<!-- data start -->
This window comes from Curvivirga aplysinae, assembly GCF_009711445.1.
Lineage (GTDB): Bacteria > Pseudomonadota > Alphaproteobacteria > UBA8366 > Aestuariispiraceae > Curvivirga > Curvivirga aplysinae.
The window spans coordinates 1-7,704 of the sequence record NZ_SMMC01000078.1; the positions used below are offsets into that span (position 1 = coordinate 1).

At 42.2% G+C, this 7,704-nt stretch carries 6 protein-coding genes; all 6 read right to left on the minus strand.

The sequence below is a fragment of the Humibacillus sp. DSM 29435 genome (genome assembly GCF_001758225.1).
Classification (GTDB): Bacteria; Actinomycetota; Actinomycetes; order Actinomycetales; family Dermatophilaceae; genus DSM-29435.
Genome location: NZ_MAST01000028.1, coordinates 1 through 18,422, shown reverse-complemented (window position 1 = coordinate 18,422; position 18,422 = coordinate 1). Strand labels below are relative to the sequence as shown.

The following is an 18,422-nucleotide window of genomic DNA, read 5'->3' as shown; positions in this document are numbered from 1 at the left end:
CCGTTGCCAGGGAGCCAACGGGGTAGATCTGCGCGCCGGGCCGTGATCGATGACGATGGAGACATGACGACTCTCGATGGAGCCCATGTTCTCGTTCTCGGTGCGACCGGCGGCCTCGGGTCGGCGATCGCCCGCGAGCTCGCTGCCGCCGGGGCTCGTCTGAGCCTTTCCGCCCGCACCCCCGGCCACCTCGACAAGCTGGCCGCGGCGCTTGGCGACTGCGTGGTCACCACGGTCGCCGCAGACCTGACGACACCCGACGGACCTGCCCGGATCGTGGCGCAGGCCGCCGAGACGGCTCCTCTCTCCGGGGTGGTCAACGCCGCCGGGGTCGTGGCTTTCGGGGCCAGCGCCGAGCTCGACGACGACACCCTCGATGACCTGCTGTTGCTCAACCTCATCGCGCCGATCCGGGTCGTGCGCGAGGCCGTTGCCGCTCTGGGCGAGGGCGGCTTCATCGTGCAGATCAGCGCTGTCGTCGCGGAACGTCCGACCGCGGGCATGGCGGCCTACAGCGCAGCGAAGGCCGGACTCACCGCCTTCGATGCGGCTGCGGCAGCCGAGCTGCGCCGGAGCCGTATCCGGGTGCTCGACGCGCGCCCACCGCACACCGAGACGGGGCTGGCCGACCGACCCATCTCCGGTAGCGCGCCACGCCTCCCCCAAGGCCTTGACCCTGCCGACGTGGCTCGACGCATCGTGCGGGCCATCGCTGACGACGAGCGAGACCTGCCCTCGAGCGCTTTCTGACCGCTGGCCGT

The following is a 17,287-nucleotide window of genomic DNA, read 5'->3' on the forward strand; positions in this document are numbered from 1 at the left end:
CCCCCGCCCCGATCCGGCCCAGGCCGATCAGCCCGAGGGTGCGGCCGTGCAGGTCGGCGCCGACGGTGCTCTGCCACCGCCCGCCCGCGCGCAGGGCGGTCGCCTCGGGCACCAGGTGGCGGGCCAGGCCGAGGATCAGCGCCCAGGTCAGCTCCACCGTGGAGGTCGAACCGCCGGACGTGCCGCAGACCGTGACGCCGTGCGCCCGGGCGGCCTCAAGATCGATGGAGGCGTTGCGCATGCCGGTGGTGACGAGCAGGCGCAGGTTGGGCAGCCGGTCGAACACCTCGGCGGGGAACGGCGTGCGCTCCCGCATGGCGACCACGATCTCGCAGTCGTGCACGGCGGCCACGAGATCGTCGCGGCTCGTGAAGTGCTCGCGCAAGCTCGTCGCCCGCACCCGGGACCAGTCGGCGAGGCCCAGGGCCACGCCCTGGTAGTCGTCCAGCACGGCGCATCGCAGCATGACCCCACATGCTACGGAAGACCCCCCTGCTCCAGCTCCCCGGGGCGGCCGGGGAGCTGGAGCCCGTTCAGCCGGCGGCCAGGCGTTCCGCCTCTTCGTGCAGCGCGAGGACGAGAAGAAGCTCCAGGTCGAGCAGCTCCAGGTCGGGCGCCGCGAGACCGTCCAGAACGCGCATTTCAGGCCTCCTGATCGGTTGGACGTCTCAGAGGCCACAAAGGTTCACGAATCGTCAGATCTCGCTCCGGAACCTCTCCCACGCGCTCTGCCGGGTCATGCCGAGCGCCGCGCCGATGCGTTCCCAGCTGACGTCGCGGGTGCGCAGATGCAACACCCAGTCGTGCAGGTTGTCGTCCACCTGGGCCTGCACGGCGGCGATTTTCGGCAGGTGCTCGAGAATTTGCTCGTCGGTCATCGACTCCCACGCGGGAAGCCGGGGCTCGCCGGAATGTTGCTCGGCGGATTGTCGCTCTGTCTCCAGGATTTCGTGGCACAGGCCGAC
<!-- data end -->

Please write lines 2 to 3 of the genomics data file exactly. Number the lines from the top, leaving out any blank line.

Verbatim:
Lineage (GTDB): Bacteria > Pseudomonadota > Alphaproteobacteria > UBA8366 > Aestuariispiraceae > Curvivirga > Curvivirga aplysinae.
The window spans coordinates 1-7,704 of the sequence record NZ_SMMC01000078.1; the positions used below are offsets into that span (position 1 = coordinate 1).